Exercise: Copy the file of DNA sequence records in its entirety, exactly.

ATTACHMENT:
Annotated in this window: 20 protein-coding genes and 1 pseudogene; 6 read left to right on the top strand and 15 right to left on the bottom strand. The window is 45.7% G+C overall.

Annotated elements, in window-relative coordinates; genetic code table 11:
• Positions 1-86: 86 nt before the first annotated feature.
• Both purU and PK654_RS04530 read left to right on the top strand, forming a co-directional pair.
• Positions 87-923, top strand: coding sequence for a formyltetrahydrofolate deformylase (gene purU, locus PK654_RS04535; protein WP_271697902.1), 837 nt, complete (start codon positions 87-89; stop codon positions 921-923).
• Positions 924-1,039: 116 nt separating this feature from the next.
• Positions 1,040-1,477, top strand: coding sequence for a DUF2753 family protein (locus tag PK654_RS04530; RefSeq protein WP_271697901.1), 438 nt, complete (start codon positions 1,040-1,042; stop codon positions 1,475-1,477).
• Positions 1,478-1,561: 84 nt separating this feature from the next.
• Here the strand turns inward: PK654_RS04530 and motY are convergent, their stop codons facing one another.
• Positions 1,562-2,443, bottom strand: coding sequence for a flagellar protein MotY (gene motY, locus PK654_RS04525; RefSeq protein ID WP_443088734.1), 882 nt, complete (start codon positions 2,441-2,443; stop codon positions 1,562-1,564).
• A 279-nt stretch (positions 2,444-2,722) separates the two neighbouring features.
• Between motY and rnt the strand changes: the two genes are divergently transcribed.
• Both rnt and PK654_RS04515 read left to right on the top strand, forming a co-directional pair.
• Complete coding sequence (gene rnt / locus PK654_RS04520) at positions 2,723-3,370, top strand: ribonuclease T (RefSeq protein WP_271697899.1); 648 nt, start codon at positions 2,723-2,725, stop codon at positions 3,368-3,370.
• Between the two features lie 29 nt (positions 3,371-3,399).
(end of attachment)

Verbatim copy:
Annotated in this window: 20 protein-coding genes and 1 pseudogene; 6 read left to right on the top strand and 15 right to left on the bottom strand. The window is 45.7% G+C overall.

Annotated elements, in window-relative coordinates; genetic code table 11:
• Positions 1-86: 86 nt before the first annotated feature.
• Both purU and PK654_RS04530 read left to right on the top strand, forming a co-directional pair.
• Positions 87-923, top strand: coding sequence for a formyltetrahydrofolate deformylase (gene purU, locus PK654_RS04535; protein WP_271697902.1), 837 nt, complete (start codon positions 87-89; stop codon positions 921-923).
• Positions 924-1,039: 116 nt separating this feature from the next.
• Positions 1,040-1,477, top strand: coding sequence for a DUF2753 family protein (locus tag PK654_RS04530; RefSeq protein WP_271697901.1), 438 nt, complete (start codon positions 1,040-1,042; stop codon positions 1,475-1,477).
• Positions 1,478-1,561: 84 nt separating this feature from the next.
• Here the strand turns inward: PK654_RS04530 and motY are convergent, their stop codons facing one another.
• Positions 1,562-2,443, bottom strand: coding sequence for a flagellar protein MotY (gene motY, locus PK654_RS04525; RefSeq protein ID WP_443088734.1), 882 nt, complete (start codon positions 2,441-2,443; stop codon positions 1,562-1,564).
• A 279-nt stretch (positions 2,444-2,722) separates the two neighbouring features.
• Between motY and rnt the strand changes: the two genes are divergently transcribed.
• Both rnt and PK654_RS04515 read left to right on the top strand, forming a co-directional pair.
• Complete coding sequence (gene rnt / locus PK654_RS04520) at positions 2,723-3,370, top strand: ribonuclease T (RefSeq protein WP_271697899.1); 648 nt, start codon at positions 2,723-2,725, stop codon at positions 3,368-3,370.
• Between the two features lie 29 nt (positions 3,371-3,399).